The CFO'S Perspective

Employee Fraud Factor #3: Rationalization


This is Part 3 of a series on the causes of a perfect employee fraud scenario.  Read “Employee Fraud Factor #1: Pressure” here, and “Employee Fraud Factor #2: Opportunity” Part 2 here.

In case you missed Part 1 & 2, there was once a really smart guy, Donald Cressey, who created a theory that said: “If three factors were met, any ordinary, trusted person could bring themselves to commit fraud.”

In other words, given the right situation (or perhaps wrong situation), anybody could commit fraud.  Not just criminals, not simply “unethical” people, and certainly not just somebody ELSE’s accounting staff.

The three factors include:

In Part 1 we talked about the first factor, Pressure, and how a person with an apparently SECRET financial problem might feel no other option than to steal company money.

In Part 2 we discussed the second fraud factor, Opportunity, and how a person with a financial problem, and given the right Opportunity might go for it!  After all, the company has a lot more money than they do!


The third fraud factor is Rationalization – or the fraudsters’ self-justification that it’s somehow OK to steal.  The typical fraudster is a first-time offender, and therefore they don’t consider themselves a criminal, but rather a good person who has themselves in a giant mess.

The typical methods to justify their theft include:=

  • I’m only borrowing the money (sometimes this really is the original intention)
  • I’m underpaid, and I deserve the extra money
  • My family needs it in order to …
  • The company won’t miss it, they have lots
  • Other employees are wasting money all over the place
  • I can’t stand my boss, he/she deserves it

Three Things YOU can do:

  1. Set a good example. Create a company culture of honesty and ethical behavior. If you always do the right thing, and teach that as a company moto, others will follow.
  2. Treat your employees fairly. Your idea of fair, and their idea of fair may be different, but you can always strive to be upfront with your employees. Explain raises, bonuses (or lack thereof), promotions, and perform regular evaluations. If someone feels cheated, address it.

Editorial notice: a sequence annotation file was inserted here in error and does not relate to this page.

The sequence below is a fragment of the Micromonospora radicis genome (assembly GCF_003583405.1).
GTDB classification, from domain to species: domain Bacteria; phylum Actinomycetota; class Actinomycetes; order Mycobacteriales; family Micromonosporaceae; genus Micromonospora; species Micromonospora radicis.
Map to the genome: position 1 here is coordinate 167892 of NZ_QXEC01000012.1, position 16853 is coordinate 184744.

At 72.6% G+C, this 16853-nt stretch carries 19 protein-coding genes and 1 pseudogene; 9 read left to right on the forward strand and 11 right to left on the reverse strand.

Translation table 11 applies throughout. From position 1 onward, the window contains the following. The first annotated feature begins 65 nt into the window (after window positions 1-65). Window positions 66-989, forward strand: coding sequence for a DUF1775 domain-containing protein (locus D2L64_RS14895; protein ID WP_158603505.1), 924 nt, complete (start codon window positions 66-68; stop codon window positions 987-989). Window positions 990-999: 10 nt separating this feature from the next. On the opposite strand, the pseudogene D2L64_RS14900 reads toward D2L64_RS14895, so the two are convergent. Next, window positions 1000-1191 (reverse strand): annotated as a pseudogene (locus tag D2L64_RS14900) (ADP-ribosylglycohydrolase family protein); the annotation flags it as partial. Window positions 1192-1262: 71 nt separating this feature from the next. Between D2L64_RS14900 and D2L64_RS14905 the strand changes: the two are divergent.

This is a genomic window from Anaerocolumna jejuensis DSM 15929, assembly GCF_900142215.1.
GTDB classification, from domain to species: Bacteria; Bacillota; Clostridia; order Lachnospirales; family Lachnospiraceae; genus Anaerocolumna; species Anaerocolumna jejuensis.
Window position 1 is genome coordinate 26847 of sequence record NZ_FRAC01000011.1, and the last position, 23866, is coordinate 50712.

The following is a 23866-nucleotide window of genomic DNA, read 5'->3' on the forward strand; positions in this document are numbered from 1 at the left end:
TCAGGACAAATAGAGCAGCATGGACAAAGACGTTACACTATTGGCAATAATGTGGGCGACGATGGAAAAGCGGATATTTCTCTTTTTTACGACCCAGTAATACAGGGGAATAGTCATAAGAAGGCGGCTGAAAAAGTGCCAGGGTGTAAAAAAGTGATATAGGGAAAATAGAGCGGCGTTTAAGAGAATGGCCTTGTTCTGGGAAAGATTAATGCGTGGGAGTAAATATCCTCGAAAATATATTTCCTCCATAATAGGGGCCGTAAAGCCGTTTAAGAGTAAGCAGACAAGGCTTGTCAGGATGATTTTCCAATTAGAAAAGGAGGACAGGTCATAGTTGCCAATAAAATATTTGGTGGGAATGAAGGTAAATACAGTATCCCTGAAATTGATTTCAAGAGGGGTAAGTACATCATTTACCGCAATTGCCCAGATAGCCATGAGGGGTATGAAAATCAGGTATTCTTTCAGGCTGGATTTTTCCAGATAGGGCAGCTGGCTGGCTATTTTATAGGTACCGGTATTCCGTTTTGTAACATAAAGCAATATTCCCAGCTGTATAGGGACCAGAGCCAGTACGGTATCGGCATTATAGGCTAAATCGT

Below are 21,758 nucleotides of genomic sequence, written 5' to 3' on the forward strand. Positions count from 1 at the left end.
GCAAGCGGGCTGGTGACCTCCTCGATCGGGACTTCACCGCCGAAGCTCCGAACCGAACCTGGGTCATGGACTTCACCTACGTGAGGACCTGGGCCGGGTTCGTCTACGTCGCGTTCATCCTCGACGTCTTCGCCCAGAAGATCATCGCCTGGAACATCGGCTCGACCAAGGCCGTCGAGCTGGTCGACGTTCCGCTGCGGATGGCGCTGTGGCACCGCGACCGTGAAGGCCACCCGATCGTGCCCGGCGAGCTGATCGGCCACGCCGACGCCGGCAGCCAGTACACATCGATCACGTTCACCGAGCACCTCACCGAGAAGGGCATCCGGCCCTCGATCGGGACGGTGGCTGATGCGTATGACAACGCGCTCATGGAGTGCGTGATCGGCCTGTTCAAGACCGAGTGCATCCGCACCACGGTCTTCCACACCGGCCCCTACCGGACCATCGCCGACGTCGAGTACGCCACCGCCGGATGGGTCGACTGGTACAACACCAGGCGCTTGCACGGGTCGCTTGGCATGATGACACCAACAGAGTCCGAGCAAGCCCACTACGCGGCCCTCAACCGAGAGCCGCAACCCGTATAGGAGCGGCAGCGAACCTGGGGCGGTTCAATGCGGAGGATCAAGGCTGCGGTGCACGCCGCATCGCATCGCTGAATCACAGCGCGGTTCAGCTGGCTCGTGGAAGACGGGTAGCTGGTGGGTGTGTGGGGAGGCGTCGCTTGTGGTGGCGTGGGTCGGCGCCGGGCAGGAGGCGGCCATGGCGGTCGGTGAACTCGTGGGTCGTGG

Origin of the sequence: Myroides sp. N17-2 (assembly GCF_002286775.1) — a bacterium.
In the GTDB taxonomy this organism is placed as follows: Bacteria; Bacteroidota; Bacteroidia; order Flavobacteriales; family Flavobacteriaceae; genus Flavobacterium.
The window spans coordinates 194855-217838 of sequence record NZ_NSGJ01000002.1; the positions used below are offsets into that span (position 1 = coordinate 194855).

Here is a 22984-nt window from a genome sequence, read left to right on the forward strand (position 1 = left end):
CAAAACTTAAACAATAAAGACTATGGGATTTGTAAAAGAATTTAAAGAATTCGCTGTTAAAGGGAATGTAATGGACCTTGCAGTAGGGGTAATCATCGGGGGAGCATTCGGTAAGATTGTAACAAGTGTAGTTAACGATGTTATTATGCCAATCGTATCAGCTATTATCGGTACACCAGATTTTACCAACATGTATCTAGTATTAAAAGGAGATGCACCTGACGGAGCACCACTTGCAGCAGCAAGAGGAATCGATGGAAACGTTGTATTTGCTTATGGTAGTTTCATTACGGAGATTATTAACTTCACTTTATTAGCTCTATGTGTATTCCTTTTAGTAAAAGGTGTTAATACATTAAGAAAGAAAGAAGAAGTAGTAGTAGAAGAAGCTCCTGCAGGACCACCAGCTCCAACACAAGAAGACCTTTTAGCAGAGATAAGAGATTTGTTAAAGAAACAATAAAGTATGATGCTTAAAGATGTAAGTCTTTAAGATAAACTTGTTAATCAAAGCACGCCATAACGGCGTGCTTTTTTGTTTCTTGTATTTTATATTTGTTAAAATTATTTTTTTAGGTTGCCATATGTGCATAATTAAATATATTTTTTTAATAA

3. Keep your money separate from company money. Even though it might be your company (and your money), when your employees see you take tools, use leftover work materials, or take some cash from the petty cash, your employees may think they can do the same.

This fraud factor, Rationalization, is probably the most difficult to spot and control, but you can add this as a reason you don’t want disgruntled employees.

There are many things that go into proper employee theft prevention, but it really can be easier than you think. And once you are setup with a routine, maintaining your accounting setup and control environment doesn’t take much work.

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About the Author

Todd-KimballTodd Kimball is a senior accounting professional with over 15 years of expertise in the nonprofit and government sectors. He has a proven track record at tackling the most challenging nonprofit accounting issues and finding solutions that work and move organizations forward. He excels at creating process efficiencies, motivating and utilizing staff to their full potential, implementing internal controls, and providing sound technical expertise. Todd focuses on the big picture but doesn’t hesitate to dive into the details. More about Todd here:

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Topics: Leadership, Fraud, Security, Portland

Topics: Leadership Fraud Security Portland